Ilya Kovalchuk Says ‘I Agree, Of Course’ With Russia’s Anti-Gay Laws


Ilya KovalchukRussia’s newly enacted anti-gay laws have been the No. 1 topic of conversation as the country prepares to host its first Winter Olympiad.

The laws, which ban “propaganda of non-traditional sexual relations” and outlaw gay pride rallies, have largely been met with varying levels of disapproval by international winter sports athletes.

On Monday, however, former New Jersey Devils winger Ilya Kovalchuk became the most prominent Olympian to openly support his homeland’s legislation.

“I agree, of course,” Kovalchuk told TSN (via “I’m Russian and we all have to respect that. It’s personal and, like I said, it’s a free world, but that’s our line. That’s our country, so everybody has to respect that.”

Fellow Russian All-Star Pavel Datsyuk shared a similar opinion without being as blunt, saying “I’m Orthodox, and that says it all,” when asked about the laws last week, while Alexander Ovechkin avoided the issue altogether (“Our job is to play,” he said. “I’d rather speak about that”).

Henrik Zetterberg, Datsyuk’s teammate in Detroit, has been among those who have been critical of the laws, and several Canadian Olympic hopefuls joined in voicing their disapproval on Sunday.

“On Russia’s stance, I don’t agree with it. I just don’t agree,” Sharks defenseman Dan Boyle told reporters at Canada’s Olympic orientation camp. “I think, gay or not, that shouldn’t change anything. Not a big fan of that.”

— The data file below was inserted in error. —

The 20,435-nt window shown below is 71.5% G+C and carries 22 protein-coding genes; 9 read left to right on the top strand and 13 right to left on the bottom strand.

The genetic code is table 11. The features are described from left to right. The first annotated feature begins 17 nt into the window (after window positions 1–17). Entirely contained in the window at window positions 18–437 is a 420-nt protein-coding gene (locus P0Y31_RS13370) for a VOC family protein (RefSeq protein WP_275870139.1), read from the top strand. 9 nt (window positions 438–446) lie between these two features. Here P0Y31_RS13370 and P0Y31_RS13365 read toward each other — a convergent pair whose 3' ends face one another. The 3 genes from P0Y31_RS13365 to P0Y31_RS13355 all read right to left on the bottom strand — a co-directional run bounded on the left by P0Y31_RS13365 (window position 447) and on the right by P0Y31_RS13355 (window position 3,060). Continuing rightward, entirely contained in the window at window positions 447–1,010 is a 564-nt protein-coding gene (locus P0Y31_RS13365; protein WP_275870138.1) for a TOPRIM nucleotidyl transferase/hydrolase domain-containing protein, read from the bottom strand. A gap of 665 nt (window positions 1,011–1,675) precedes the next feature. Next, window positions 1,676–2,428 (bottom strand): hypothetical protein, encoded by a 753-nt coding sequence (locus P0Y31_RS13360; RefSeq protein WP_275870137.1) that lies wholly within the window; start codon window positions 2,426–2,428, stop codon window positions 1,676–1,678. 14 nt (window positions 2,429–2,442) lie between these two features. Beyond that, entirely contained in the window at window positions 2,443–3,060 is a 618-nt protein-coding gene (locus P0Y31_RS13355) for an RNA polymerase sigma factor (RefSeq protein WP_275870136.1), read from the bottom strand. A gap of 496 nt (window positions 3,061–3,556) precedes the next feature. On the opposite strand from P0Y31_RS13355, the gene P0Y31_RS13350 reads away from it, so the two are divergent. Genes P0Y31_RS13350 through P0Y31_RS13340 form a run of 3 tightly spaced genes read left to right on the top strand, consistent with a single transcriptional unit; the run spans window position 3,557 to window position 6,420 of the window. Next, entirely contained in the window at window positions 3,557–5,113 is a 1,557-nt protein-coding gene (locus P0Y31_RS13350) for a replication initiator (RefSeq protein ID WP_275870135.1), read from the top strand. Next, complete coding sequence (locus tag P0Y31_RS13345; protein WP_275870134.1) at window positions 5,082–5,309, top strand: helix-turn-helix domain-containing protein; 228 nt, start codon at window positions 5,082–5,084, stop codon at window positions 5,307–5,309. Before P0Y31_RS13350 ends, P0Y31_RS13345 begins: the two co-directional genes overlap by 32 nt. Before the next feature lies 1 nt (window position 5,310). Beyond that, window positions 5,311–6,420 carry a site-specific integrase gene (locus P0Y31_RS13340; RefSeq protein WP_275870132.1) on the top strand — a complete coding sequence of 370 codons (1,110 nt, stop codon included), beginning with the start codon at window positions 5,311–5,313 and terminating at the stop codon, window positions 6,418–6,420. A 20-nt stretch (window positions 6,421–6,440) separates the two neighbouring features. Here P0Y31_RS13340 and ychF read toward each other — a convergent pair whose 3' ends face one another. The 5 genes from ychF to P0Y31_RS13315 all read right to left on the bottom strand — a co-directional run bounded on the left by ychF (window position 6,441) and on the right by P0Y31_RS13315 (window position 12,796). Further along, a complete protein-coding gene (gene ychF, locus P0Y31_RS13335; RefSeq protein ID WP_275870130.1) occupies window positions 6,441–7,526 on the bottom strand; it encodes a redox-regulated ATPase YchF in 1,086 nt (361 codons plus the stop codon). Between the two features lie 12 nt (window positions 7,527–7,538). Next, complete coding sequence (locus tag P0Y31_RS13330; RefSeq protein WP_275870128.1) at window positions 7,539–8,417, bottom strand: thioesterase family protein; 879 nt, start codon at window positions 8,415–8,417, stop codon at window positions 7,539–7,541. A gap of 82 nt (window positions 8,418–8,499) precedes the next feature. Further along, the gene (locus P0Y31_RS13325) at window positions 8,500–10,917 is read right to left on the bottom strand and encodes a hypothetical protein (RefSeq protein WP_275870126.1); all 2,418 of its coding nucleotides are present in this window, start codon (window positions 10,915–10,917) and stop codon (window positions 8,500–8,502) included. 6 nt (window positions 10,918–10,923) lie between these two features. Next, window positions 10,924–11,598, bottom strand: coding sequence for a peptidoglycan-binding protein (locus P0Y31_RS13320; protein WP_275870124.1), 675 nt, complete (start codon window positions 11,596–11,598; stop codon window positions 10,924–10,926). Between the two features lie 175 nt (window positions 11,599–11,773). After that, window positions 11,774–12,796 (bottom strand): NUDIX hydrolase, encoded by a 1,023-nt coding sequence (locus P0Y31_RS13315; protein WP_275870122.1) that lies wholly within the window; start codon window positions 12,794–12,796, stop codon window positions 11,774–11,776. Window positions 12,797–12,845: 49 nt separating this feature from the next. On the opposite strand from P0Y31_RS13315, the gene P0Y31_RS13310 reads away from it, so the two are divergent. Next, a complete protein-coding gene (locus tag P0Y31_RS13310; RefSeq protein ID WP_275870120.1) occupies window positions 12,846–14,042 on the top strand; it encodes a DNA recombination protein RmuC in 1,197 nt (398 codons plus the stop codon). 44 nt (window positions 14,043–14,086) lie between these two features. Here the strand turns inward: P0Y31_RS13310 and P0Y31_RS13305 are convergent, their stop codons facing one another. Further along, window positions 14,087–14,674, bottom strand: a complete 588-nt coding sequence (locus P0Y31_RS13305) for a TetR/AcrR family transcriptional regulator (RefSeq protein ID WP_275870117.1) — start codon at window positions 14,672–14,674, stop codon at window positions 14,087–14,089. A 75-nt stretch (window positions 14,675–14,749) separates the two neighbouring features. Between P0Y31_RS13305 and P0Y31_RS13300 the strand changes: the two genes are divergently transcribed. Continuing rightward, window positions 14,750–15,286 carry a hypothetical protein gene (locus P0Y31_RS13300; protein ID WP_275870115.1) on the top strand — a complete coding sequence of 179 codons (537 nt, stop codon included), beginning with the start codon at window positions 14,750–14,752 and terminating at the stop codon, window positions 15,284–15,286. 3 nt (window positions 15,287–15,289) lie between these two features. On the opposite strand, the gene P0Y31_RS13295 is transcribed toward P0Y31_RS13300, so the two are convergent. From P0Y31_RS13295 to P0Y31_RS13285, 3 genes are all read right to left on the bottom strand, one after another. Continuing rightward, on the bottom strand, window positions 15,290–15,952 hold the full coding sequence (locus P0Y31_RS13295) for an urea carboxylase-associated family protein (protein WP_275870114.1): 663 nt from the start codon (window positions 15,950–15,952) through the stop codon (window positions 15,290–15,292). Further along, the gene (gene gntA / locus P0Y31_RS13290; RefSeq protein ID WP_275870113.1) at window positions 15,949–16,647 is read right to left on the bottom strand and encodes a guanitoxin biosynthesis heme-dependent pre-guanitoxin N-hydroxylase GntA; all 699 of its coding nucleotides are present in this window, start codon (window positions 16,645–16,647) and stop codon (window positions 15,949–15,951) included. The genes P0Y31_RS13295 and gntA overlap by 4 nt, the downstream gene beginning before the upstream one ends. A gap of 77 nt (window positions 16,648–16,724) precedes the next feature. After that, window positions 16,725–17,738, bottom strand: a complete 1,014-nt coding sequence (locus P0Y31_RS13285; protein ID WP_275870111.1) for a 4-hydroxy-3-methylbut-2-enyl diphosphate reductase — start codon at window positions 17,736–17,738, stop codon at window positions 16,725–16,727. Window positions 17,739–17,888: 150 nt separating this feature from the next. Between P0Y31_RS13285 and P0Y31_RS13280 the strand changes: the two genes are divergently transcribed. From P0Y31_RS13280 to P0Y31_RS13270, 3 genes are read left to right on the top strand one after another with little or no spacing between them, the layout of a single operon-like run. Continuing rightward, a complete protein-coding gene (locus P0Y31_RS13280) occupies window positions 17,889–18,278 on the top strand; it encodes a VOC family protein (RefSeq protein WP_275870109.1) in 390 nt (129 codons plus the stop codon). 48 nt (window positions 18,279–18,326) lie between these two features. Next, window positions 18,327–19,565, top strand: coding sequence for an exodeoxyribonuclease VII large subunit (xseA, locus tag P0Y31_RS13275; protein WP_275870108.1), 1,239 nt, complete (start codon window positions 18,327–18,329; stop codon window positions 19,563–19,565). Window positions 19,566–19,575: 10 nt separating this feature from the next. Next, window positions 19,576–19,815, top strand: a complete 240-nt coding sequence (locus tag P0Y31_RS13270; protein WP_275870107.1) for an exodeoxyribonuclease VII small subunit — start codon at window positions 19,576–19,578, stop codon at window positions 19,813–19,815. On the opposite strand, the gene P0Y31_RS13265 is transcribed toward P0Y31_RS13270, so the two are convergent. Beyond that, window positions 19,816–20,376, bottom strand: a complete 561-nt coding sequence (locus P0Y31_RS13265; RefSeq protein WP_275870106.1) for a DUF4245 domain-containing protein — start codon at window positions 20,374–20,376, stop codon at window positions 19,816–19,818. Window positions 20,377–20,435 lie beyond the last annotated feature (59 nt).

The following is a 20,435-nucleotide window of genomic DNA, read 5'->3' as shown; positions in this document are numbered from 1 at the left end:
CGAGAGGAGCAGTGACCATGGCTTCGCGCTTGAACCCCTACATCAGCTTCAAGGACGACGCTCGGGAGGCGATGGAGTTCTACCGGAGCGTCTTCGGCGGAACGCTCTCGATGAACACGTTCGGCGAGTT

“I was part of that ‘You Can Play’ campaign, and I know a lot of guys who are going to be on Olympic rosters,” Lightning center Steven Stamkos said. “It’s a little uneasy with what’s going on over there, but there’s a lot of time and I think things can change.”

The merits of a potential boycott of the Games, which will open this February in Sochi, have been widely debated in the media, with most arguing that choosing not to attend would do more harm than good. While speaking to reporters on Sunday, Capitals goalie Braden Holtby said that he shares this sentiment.

“It’s hard to go into a country that supports something like that,” Holtby said. “I don’t think [a boycott] would do any good. I think it would cause more problems than it would solve. But I think it’s an opportunity for athletes to get together and support a cause that I think a lot of us really have a passion for. And I think we can do lot of good for it.”

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